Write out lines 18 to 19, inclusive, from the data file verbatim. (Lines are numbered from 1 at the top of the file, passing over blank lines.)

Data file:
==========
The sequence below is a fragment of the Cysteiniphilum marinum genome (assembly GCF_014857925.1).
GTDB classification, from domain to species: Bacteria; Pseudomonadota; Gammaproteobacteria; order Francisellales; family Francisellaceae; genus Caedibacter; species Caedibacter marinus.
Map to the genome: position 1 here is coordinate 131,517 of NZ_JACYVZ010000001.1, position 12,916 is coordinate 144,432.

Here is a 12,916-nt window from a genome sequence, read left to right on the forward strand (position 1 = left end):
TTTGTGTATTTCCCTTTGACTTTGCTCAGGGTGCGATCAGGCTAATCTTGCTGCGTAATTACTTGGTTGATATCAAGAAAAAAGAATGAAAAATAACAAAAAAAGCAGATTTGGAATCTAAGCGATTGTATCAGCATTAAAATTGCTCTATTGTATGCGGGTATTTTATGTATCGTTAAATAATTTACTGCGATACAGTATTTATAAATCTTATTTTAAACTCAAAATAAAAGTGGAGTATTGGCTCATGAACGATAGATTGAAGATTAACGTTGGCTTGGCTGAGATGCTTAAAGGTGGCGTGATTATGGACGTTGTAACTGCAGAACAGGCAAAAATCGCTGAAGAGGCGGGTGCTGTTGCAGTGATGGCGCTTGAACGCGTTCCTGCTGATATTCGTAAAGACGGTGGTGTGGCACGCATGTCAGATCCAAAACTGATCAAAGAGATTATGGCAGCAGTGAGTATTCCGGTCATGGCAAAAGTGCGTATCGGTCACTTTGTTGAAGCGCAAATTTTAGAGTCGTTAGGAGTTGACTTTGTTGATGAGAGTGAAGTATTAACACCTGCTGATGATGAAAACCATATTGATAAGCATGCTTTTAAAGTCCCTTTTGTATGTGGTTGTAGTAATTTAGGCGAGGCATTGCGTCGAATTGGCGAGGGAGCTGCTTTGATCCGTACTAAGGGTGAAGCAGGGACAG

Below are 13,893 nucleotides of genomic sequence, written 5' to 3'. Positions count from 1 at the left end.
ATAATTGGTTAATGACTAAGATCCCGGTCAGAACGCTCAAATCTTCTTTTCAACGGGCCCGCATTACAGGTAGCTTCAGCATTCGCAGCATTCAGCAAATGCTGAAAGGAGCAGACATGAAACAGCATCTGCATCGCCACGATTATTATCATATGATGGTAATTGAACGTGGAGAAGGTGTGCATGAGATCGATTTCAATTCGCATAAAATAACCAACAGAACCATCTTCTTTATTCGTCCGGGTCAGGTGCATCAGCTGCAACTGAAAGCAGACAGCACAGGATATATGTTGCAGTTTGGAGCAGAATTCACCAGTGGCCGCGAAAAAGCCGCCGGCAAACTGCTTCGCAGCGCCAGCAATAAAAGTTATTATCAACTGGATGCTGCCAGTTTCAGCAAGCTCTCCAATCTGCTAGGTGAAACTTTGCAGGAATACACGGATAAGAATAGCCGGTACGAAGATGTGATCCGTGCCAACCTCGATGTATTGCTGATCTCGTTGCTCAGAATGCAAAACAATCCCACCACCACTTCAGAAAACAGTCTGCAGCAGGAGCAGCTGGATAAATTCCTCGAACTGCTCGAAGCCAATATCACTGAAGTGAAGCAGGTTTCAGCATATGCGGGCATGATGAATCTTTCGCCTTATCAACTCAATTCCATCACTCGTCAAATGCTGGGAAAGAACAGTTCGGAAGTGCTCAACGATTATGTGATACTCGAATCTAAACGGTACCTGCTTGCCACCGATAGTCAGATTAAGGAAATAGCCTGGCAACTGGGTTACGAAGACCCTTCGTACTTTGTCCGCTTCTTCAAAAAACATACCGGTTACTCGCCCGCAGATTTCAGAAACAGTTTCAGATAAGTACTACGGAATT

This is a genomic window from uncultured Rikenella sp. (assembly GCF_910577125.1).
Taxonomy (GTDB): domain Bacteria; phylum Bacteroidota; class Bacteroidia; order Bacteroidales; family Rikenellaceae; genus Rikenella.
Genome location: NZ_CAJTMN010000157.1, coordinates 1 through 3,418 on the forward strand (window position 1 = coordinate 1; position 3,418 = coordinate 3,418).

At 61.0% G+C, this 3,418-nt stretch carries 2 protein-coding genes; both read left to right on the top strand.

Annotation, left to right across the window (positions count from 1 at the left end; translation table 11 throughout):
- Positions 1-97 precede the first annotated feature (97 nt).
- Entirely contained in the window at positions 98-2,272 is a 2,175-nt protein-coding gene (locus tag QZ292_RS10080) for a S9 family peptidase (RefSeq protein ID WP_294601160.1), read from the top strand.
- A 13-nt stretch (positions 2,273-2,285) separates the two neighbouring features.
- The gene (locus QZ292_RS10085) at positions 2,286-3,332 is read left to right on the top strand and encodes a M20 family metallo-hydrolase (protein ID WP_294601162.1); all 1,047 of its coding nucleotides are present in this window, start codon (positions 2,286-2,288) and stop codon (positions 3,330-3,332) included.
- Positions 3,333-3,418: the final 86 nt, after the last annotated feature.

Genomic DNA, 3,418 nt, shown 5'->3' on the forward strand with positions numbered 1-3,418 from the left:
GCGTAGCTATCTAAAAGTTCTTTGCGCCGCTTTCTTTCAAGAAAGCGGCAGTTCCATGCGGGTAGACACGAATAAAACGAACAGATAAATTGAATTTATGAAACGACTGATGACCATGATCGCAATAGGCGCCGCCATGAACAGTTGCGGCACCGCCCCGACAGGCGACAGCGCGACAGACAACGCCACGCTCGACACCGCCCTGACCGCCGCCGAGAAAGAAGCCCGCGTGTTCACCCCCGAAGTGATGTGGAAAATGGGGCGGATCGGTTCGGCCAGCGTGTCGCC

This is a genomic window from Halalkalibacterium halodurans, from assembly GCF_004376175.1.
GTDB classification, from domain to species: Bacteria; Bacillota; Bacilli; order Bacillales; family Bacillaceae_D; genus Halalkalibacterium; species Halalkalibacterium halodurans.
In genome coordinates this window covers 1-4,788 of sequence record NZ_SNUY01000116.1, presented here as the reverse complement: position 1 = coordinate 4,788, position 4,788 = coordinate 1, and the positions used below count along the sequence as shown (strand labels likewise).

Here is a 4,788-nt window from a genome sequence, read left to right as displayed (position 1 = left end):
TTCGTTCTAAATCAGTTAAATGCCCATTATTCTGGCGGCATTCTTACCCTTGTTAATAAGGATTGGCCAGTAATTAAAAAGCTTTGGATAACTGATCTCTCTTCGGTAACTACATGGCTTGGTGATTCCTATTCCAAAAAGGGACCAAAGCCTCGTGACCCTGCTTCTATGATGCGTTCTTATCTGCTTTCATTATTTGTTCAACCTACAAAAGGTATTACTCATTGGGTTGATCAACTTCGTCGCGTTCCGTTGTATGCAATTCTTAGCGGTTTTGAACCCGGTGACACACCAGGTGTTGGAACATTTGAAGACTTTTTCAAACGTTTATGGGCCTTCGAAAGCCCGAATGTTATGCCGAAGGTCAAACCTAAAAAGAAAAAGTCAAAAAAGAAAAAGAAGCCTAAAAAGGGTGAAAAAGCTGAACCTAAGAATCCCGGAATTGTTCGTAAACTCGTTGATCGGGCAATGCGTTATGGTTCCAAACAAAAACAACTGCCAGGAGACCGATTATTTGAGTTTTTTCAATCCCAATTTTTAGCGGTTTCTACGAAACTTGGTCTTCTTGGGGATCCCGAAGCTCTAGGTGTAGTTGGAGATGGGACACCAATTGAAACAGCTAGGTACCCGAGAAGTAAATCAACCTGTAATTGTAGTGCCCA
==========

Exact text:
Genomic DNA, 3,418 nt, shown 5'->3' on the forward strand with positions numbered 1-3,418 from the left:
GCGTAGCTATCTAAAAGTTCTTTGCGCCGCTTTCTTTCAAGAAAGCGGCAGTTCCATGCGGGTAGACACGAATAAAACGAACAGATAAATTGAATTTATGAAACGACTGATGACCATGATCGCAATAGGCGCCGCCATGAACAGTTGCGGCACCGCCCCGACAGGCGACAGCGCGACAGACAACGCCACGCTCGACACCGCCCTGACCGCCGCCGAGAAAGAAGCCCGCGTGTTCACCCCCGAAGTGATGTGGAAAATGGGGCGGATCGGTTCGGCCAGCGTGTCGCC